3

This seems so incredibly simple but I am missing something. I just need to add an array to array[0], array[1], etc. I am taking a vcard file and trying to read all the lines of one vcard and put them in an array and then place that array in an array so array[0] will be vcard 1, array[1] will be the next, etc.

$c = Get-Content -Path C:\temp\Contacts_Backup.vcf
$counter=0
$contact=@()
$allcontacts=@()

Foreach ($line in $c){
    $contact += $line
    if ($line -eq 'END:VCARD'){
        $allcontacts[$counter++] = $contact
        $contact=@()
        }
}

Result: Unable to index into an object of type System.String.

  • you usually need to prefix the sub-array with a comma to add it as an array to another array. ///// however, i suspect you would be better off making a custom object of the VCF content and adding that to your master collection. – Lee_Dailey Feb 12 at 3:34
  • Could you post the whole error please. So i can figure out what line you are getting the error on – ArcSet Feb 12 at 3:57
1

tl;dr:

  • You cannot "grow" an array by assigning to a nonexistent index; if you start with @() - an empty array - you must use += to "append" elements (arrays are fixed-size collections, so what really happens is that a new array must be allocated every time that contains the old elements followed by the new one).

  • Using += is therefore inefficient in loops, and there are two alternatives:

    • Use a .NET extensible list type to build an array-like collection more efficiently.

    • Preferably - because it is both more convenient and faster - let PowerShell create the array for you, simply by capturing the output from a foreach loop in a variable
      ($array = @(foreach (...) { ... }))

Details below.


Your code indeed has a problem, though the symptom it would produce differs from what your question currently states; using a simplified example:

PS> $allcontacts=@(); $allcontacts[0] = 'one', 'two'
Index was outside the bounds of the array.  # ERROR
...

That is, @() creates an empty array, which you cannot implicitly "extend" by accessing a non-existent index.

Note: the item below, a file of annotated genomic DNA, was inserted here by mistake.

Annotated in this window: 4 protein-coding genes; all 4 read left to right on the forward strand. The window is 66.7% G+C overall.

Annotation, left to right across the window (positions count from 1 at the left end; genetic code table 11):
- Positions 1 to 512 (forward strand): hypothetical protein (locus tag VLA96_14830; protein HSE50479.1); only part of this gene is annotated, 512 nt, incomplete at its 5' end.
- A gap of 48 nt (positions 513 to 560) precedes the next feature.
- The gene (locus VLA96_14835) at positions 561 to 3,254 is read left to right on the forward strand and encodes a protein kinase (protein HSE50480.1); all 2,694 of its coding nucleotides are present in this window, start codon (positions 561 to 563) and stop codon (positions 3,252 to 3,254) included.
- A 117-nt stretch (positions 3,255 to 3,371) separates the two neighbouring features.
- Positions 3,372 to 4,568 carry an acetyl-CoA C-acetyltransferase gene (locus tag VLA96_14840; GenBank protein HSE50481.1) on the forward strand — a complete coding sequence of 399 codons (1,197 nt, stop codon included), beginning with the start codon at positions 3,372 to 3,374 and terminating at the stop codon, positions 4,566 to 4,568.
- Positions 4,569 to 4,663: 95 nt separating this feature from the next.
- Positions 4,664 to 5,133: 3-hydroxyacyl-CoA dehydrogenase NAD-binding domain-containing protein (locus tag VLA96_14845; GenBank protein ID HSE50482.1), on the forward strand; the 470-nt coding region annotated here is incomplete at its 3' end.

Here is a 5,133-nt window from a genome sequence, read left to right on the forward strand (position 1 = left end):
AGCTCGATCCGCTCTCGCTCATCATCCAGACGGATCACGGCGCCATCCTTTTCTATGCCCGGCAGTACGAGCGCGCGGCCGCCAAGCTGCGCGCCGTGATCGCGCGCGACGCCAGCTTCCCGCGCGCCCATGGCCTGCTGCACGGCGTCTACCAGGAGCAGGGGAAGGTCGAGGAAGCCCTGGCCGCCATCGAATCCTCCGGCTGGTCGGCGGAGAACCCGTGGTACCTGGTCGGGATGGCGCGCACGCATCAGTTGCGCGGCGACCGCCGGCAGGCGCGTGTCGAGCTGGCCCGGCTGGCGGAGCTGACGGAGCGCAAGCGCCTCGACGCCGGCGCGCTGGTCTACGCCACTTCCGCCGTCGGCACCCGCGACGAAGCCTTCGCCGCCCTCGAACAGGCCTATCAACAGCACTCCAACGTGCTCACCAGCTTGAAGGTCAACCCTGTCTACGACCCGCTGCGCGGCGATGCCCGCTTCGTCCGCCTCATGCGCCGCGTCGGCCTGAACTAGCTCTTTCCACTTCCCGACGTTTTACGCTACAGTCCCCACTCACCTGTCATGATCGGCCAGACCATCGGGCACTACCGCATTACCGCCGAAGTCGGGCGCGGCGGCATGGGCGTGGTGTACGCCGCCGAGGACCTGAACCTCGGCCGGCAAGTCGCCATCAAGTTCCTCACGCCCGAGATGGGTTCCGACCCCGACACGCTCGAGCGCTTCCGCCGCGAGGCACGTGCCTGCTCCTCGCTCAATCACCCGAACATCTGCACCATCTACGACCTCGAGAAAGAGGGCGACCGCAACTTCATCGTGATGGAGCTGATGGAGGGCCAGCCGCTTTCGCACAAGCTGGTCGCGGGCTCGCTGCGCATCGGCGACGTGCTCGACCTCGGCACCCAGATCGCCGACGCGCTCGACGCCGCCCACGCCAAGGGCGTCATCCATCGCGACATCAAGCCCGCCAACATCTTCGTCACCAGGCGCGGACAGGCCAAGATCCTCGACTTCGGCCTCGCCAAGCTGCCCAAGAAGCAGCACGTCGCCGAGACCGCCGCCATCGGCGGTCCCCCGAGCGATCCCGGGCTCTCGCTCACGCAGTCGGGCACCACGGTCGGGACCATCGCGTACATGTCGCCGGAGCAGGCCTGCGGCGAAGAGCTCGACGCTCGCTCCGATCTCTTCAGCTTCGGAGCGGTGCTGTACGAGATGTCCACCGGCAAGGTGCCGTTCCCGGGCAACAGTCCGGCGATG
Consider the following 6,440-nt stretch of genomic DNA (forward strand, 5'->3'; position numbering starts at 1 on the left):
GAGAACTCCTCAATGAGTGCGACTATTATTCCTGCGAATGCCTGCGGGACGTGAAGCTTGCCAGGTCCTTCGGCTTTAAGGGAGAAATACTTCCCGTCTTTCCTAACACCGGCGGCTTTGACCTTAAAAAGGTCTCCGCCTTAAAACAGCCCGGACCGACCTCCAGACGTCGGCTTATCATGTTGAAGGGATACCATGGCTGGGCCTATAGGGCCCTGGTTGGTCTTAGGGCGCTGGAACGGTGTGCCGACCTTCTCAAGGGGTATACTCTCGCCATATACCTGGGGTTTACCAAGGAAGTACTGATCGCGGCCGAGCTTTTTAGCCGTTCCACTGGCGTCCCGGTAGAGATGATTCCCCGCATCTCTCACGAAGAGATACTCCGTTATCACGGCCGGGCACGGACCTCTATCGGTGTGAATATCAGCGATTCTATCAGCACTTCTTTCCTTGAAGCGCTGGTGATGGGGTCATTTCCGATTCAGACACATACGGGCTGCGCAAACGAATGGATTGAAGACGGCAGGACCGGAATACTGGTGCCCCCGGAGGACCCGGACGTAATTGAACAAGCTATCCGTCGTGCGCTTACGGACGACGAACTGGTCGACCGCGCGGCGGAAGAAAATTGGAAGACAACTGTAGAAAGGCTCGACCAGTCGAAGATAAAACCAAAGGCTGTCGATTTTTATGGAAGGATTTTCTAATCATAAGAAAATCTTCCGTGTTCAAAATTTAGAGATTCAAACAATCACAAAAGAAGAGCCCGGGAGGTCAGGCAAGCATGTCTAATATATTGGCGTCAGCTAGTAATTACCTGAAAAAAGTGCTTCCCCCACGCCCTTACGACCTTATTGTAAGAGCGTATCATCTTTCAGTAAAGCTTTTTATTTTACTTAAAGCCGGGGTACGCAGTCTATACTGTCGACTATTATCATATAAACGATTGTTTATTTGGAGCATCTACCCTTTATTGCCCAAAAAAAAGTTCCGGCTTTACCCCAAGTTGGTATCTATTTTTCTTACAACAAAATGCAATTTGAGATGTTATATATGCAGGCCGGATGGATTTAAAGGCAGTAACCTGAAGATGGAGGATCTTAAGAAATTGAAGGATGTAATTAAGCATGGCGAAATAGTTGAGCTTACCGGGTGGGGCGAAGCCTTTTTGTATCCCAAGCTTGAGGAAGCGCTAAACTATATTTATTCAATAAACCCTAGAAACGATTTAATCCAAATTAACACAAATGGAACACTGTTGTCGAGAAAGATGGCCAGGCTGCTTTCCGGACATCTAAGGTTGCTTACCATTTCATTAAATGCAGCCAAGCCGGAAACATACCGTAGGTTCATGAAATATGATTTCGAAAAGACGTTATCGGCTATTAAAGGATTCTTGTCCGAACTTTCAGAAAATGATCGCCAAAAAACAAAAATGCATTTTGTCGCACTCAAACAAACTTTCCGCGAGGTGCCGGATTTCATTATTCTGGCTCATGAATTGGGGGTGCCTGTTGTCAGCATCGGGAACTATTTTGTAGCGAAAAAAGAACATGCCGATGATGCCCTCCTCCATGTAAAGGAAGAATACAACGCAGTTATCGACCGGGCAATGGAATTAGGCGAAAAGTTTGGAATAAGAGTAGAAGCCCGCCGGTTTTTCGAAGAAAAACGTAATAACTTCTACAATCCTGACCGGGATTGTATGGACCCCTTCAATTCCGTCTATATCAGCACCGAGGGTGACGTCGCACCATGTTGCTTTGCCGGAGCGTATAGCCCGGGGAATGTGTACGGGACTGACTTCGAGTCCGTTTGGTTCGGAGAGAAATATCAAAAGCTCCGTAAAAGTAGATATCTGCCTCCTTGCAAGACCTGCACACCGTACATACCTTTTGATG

Using +=, as you do with your $contacts array, does work:

$allcontacts=@(); $allcontacts += , ('one', 'two')

Note the use of array-construction operator , to ensure that the RHS operand is added as a whole as a single new element; without it, multiple elements would be added, one for each element.

However, while "extending" an array with += works, in reality you're creating a new array behind the scenes every time, because arrays are by definition fixed-size collections.

With larger collections, this can become a performance issue, and it is better to use a list data type instead, such as [System.Collections.Generic.List[object]][1]:

$allcontacts = New-Object Collections.Generic.List[object]
$allcontacts.Add(('one', 'two'))

Note the need to enclose the array to add - as a single list element - in (...) so that the .Add() method recognizes it as a single argument.


Taking a step back: You can let PowerShell collect the $contact sub-arrays in the overall $allcontacts array by simply capturing the output from the entire foreach command:

$c = Get-Content -Path C:\temp\Contacts_Backup.vcf
$contact=@()
$allcontacts=@()

$allcontacts = @(foreach ($line in $c){
    $contact += $line
    if ($line -eq 'END:VCARD'){
        # Output the $contact array as a *single* object,
        # using ",", the array-construction operator
        , $contact
        $contact=@()
    }
})

$allcontacts will end up as a regular PowerShell array, typed [object[]]. Use of the array-subexpression operator (@(...)) is only necessary if you need to ensure that $allcontacts is an array even if the *.vcf file contains only one contact definition.


[1] A non-generic alternative is [System.Collections.ArrayList], but its downside is that its .Add() method returns a value, requiring you to suppress that value with, e.g., $null = $arrayList.Add(...) so as not to pollute PowerShell's output stream.

1

This should do exactly what you want:

Add-Type -AssemblyName System.Collections

[System.Collections.Generic.List[object]]$allContacts = @()
[System.Collections.Generic.List[string]]$contact = @()

$filePath  = 'C:\temp\Contacts_Backup.vcf'
$endMarker = 'END:VCARD'

foreach($line in [System.IO.File]::ReadLines($filePath))
{
        if( $line -eq $endMarker ) {
            $allContacts.Add( $contact.ToArray() )
            $contact.Clear()
        }
        else {
            $contact.Add( $line )
        }
}

# Ready. Show result.

foreach( $vcf in $allContacts ) {

    "Contact: "
    $vcf

}
  • Thank you. Only issue is the last line (END:VCARD) is not included in the contact because it would never get to the else clause. – pablosyko Feb 12 at 22:29

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